How are lambda captures initialized in case of nested lambdas?

First, note that whether a capture is by copy or by reference depends only on the lambda expression's own lambda-introducer (the initial [] part), per C++11 [expr.prim.lambda] paragraph 14 (or C++17 [expr.prim.lambda.capture] paragraph 10).

The pieces you quoted from C++11 [expr.prim.lambda]/16 (or the same in C++17 [expr.prim.lambda.capture]/13) change only what entity is captured, not the type of the capture. So in the example, the inner lambda used to initialize m2 captures the b from the original definition, by copy.

Then, note C++11 [expr.prim.lambda]/21:

When the lambda-expression is evaluated, the entities that are captured by copy are used to direct-initialize each corresponding non-static data member of the resulting closure object.

(C++17 [expr.prim.lambda.capture]/15 starts out the same, but additional wording is added for the init-capture syntax like [var=init].)

In the example, the inner lambda-expression for initializing m2 is evaluated, and the closure object's member for b is initialized, each time m1.operator() is invoked, not in the order the lambda-expression appears in the code. Since the lambda for m2 captures the original b by copy, it gets the value of that b at the time m1 is called. If m1 were called multiple times, that initial value for b could be different each time.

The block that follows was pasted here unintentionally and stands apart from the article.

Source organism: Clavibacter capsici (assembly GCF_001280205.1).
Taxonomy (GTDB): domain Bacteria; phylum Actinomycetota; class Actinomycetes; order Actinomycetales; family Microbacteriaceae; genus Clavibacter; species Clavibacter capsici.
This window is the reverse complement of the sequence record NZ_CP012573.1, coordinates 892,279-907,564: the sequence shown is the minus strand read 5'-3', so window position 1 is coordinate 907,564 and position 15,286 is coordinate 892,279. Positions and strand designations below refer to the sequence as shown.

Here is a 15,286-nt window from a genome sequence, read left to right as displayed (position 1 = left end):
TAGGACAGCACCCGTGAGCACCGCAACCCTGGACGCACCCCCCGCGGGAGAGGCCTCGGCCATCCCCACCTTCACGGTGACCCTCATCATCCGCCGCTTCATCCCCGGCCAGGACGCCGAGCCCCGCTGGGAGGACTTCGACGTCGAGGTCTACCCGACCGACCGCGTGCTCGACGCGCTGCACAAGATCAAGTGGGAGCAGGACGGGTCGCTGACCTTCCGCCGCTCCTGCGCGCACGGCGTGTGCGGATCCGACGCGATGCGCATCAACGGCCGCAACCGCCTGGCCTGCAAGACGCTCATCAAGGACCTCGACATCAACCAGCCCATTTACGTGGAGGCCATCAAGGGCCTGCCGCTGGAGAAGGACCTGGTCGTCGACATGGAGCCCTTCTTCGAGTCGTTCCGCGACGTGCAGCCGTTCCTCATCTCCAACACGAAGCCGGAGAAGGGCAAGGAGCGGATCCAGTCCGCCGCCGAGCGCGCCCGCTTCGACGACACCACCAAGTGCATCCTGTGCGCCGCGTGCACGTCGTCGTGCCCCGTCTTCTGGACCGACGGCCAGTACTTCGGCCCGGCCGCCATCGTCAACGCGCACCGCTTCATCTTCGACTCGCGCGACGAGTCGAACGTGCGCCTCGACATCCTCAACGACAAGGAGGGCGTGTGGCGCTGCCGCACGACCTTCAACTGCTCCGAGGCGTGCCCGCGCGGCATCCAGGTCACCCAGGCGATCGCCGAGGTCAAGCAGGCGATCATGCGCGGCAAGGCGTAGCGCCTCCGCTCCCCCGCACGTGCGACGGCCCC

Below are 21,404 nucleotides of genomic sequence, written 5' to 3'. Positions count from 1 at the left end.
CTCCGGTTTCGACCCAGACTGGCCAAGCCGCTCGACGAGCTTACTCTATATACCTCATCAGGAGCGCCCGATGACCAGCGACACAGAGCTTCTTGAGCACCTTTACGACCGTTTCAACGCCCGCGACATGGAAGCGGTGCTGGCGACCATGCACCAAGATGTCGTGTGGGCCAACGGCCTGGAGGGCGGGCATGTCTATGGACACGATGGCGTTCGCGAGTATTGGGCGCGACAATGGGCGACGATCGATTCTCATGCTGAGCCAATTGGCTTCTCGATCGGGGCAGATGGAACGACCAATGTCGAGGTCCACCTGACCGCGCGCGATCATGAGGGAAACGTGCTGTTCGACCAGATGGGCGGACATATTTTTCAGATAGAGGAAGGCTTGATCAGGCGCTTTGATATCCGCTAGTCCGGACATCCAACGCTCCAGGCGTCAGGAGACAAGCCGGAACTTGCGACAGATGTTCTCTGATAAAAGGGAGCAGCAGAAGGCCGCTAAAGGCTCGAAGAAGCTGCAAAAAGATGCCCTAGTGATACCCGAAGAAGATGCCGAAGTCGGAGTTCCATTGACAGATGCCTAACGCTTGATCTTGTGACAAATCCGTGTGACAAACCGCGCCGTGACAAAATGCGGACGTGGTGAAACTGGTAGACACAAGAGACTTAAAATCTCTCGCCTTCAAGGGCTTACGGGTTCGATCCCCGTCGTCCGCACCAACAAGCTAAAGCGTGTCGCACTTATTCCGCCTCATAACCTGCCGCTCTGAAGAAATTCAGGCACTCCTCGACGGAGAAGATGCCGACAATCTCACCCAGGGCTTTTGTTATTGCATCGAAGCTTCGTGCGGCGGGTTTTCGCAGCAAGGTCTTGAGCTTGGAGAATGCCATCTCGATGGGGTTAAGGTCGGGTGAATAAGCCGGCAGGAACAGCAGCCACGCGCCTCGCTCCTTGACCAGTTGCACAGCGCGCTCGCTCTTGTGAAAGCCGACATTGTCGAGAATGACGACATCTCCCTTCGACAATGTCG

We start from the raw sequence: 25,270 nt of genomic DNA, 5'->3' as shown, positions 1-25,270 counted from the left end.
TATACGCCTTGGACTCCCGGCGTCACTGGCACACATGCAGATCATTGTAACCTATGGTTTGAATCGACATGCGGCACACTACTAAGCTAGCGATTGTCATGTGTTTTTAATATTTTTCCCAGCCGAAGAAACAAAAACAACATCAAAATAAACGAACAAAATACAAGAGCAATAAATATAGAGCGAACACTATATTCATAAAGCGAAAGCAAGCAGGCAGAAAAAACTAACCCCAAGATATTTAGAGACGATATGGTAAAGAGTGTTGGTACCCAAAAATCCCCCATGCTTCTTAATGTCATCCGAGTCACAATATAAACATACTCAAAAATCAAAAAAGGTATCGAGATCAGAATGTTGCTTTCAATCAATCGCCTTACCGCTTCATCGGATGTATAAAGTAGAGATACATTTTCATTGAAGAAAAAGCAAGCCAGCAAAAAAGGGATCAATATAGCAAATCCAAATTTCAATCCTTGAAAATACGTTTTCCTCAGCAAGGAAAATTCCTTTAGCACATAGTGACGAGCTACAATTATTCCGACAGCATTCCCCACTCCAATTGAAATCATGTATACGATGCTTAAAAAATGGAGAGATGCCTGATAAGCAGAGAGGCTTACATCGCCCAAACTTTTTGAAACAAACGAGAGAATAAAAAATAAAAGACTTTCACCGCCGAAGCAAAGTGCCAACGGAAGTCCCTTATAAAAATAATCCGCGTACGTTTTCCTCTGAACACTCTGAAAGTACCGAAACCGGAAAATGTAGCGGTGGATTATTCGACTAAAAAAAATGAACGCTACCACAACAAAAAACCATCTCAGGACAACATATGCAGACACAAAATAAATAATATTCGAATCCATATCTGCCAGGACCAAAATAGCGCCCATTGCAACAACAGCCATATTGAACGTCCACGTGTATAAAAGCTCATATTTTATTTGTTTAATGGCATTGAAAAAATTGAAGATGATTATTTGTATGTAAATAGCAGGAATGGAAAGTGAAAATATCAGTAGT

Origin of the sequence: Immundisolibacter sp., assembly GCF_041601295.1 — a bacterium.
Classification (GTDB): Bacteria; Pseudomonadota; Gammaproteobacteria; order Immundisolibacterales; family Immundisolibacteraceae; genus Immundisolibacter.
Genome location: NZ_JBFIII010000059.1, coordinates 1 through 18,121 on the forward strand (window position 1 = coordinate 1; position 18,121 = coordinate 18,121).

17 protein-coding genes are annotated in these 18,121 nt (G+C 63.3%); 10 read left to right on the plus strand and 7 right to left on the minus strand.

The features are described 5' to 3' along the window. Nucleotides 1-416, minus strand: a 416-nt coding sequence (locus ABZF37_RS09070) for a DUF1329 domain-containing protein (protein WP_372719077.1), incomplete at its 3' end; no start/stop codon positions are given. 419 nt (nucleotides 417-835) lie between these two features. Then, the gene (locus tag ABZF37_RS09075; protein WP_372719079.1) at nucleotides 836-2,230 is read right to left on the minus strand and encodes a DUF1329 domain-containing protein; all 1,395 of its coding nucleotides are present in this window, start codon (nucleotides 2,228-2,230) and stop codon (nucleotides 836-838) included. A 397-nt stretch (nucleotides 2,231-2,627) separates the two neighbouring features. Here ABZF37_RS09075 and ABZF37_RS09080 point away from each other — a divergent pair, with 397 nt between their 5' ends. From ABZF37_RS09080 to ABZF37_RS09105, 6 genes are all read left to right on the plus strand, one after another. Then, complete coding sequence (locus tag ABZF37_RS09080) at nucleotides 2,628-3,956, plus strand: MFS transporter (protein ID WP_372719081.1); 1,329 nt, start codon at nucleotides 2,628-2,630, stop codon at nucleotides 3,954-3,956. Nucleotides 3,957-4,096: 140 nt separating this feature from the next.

— if m1 captures the entity by reference, m2 captures the same entity captured by m1.

Yes, so b in m2's capture list captures not the reference itself (the capture of m1, that is), but the object that it points to.

But whether m2 captures b by value or by reference is determined solely by what's written in m2's capture list. There's no & before b, so b is captured by value.

when is b inside m2 initialised?

When control reaches auto m2 = ...;. At that point, the reference to b stored in m1 is examined, and the object it points to is copied into m2.

Here's an easier explanation.

  • When you capture a reference by value, you make a copy of the object that it points to.

  • When you capture a reference by reference, you make a reference to the object that it points to.

Here, "capturing a reference" applies equally well to capturing actual references, and to capturing reference-captures of enclosing lambdas.